Butternut squash, pancetta and blue cheese risotto

I’m writing this the night before we go to Paris (eeeee!) and that’s not just a humble brag, it’s relevant in that it explains why I even considered using a half-used tub of Waitrose butternut squash soup to make this risotto: it was part of my ceremonial fridge-clear-out-before-a-holiday. I can’t bear to throw stuff away. But with a mish-mash of said soup, a bit of old blue cheese, pancetta chunks and some ‘fresh’ herbs that had seen better days, I wasn’t particularly hopeful about bringing them together. I needed something else to make our last meal before boarding the Eurostar a bit more substantial. Enter: risotto rice.

When I posted the soup-in-risotto thing on Instagram Stories, I had loads of replies (don’t you hate when someone says ‘loads’ of replies and you’re just sat there like, I never get ‘loads’ of replies, I bet you got one you big fat liar, and so I will tell you I got three, but that felt like a lot to a small-shot like me) asking WTF!? Does it go in in place of wine? Isn’t it a bit, well, soup-y? Are you mad!? It does not replace the wine – you still add at least a glass first, after getting the rice nice and translucent – it’s just a nice extra. I often purée some veggies to put into risotto, so I figured this was a similar thing. It’s not soup-like at all because 1. Have you seen Waitrose’s soups lately? They’re so silky and thick, it’s not even that much like soup. Plus, you cook it for long enough for it to just be a little bit saucy and combined. And, yep, I’m balmy.

I thoroughly recommend giving this risotto recipe a go even if you’re not at the bin-ends of your weekly shop. Screw it, buy the Waitrose soup with the sole intention of putting it in your risotto! (Other supermarkets are available but let’s face it, you can’t beat Waity R). It’s creamy but not too heavy and the salty pancetta and blue cheese (I recommend Yorkshire blue or Roquefort; something strong but sticky rather than crumbly) really cut through it.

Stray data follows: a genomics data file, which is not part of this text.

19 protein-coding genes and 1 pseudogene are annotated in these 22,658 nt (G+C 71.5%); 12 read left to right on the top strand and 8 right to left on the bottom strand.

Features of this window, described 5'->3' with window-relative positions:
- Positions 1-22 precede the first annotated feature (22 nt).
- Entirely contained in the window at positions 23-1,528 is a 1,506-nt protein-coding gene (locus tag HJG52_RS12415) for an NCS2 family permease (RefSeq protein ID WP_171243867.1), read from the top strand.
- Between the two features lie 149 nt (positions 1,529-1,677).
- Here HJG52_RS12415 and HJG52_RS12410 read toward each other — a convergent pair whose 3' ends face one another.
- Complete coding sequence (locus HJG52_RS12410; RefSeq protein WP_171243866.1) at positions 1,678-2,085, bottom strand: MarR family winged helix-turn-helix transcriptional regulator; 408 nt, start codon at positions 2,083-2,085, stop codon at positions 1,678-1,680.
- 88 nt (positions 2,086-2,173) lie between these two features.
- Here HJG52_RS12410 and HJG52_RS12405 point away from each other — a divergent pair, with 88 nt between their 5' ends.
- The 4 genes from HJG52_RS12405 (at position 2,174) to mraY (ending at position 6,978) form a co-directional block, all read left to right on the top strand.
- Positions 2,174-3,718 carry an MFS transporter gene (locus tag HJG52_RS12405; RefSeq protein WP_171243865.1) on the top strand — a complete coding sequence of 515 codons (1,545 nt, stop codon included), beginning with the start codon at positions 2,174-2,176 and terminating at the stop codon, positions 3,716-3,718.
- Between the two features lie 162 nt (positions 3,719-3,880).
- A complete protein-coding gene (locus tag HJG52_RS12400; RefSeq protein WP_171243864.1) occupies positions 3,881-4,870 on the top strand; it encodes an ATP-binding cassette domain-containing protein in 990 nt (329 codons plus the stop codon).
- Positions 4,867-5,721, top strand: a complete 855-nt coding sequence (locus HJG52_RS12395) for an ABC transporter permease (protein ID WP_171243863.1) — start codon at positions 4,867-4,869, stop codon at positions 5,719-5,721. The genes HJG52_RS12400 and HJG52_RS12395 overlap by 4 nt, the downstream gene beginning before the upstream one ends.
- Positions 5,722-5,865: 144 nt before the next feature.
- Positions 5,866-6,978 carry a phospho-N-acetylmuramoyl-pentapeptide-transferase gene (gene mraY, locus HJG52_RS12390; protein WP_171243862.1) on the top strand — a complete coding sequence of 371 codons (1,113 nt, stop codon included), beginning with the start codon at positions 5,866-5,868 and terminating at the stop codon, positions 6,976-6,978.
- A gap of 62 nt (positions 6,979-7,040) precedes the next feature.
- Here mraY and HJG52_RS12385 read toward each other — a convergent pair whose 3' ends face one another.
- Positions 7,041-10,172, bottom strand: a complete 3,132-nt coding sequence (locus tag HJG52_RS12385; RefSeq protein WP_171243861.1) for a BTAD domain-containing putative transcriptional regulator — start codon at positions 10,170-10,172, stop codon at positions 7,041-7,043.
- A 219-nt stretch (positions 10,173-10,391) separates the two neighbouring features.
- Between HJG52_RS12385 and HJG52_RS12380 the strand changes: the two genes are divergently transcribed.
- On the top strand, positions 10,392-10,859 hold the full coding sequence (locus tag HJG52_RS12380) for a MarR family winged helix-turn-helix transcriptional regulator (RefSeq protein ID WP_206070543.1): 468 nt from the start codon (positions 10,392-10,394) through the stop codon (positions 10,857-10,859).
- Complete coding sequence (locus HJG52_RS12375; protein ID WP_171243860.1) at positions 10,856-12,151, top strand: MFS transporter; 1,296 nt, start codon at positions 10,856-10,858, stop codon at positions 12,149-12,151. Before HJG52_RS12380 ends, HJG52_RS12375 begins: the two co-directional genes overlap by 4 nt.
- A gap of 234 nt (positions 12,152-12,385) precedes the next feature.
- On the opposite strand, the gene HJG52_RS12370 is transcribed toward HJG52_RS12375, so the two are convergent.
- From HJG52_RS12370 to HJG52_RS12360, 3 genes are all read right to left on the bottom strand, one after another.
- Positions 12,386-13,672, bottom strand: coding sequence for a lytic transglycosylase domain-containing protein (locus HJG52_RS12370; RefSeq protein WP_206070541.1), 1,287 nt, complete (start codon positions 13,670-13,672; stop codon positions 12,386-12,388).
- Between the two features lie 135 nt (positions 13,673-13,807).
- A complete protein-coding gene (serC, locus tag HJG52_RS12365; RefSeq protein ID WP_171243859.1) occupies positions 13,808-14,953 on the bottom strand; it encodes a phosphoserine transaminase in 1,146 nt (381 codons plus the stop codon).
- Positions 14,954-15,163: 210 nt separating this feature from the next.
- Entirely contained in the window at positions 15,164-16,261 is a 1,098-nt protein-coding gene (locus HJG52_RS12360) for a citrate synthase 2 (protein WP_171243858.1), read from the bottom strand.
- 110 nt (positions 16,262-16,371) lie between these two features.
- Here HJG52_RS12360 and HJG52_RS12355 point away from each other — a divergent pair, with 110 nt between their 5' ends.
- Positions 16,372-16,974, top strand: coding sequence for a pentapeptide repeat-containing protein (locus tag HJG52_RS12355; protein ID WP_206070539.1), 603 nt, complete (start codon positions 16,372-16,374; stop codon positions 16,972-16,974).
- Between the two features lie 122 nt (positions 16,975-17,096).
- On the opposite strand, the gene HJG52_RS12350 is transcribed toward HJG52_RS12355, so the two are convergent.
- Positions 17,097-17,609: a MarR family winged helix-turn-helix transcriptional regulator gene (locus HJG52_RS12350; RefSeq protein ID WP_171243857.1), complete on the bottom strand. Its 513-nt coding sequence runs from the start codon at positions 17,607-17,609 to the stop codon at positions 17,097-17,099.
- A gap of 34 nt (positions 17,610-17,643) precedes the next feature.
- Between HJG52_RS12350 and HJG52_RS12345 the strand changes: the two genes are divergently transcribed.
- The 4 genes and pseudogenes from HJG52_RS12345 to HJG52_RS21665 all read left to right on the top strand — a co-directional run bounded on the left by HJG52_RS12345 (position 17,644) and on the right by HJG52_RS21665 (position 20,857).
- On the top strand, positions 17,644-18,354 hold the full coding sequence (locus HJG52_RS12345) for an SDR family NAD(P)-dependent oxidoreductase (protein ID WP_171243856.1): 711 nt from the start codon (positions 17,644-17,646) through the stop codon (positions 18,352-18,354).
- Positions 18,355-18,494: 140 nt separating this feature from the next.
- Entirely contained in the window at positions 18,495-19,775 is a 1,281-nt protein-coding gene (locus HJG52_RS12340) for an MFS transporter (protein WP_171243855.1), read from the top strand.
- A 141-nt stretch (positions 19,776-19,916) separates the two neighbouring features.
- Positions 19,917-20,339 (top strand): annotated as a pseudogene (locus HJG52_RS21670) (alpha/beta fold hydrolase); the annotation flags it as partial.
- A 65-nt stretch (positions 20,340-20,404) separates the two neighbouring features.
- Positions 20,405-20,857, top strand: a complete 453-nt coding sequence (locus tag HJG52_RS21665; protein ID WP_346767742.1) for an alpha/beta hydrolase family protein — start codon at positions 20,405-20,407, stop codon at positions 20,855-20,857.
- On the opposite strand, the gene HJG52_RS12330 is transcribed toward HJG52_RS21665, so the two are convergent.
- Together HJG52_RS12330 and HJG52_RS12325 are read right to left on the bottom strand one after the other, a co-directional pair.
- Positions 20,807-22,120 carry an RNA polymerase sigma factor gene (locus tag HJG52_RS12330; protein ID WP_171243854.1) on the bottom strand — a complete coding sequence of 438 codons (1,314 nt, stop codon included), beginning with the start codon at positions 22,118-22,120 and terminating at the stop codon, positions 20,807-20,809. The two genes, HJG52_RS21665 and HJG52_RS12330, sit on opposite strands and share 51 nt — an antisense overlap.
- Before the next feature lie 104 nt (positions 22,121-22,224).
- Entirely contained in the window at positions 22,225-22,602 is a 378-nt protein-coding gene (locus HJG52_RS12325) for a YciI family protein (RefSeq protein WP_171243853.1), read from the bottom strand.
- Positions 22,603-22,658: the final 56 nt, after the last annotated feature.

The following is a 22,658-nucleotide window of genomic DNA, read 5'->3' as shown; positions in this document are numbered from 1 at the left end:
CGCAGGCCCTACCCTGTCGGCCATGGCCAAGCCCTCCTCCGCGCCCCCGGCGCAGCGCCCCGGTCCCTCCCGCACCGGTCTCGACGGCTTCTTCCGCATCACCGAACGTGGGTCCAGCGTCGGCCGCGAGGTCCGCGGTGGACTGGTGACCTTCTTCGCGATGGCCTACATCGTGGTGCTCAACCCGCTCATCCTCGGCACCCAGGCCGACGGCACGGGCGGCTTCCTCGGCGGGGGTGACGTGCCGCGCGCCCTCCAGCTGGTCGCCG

Serves 4

You’ll need:

Butter

Olive oil

200g risotto rice

1 large white onion, diced

1 bulb garlic – remove all the cloves, peel and dice

1 large glass white wine

50g cubed pancetta

500ml chicken stock

150g Parmesan

50g blue cheese

300g Waitrose butternut squash & tarragon soup

A little water

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Add a knob of butter and a generous drizzle of olive oil to a hot pan, then turn down the heat and sauté the diced onion (with a touch of salt and pepper) for 5-8 minutes. You want it to become soft but not brown. If it starts browning, turn the heat down. Then add the garlic and cook for a few minutes more – again, avoid letting it brown.

Next, in goes the risotto rice. If the pan is dry and the rice is sticking too much, don’t be afraid to loosen it up with olive oil or a little more butter. Stir every minute or so for 5 minutes or until the rice grains are translucent at the edges.

Turn the heat to medium. Add the wine, a glug at a time, and stir each one in properly. Let it absorb, then add another, stir and wait for it to be sucked up. Repeat until the wine is gone. Then, make some space in the middle of the pan and pour in the pancetta. I like to make a space so that it can crisp up a little against the pan rather than sort of cook/boil in amongst all the rice and excess liquid. It creates a nice porky oil that can then be stirred around the rest of the pan.

Once the pancetta is cooked, give everything a good stir and then add the chicken stock in a similar fashion to the wine.

Once all the stock has been absorbed add the Parmesan, stir well, then add the soup. Looking a bit thick? You can always add more water.

Let the risotto sit for 10-20 minutes, adding the blue cheese 5 minutes before you serve and stirring it in well, along with a tablespoon of butter, which you should just place in the centre and let melt with the lid / large plate covering the pan.

Serve with a little more blue cheese if you want, any fresh herbs you’ve got knocking about – think tarragon, rosemary – and a load of fresh cracked black pepper. I like a drizzle of something at the end too – truffle oil, chilli oil or just plain ol’ olive oil if it’s good quality.

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Freelance writer, eater, drinker and cook living in London.

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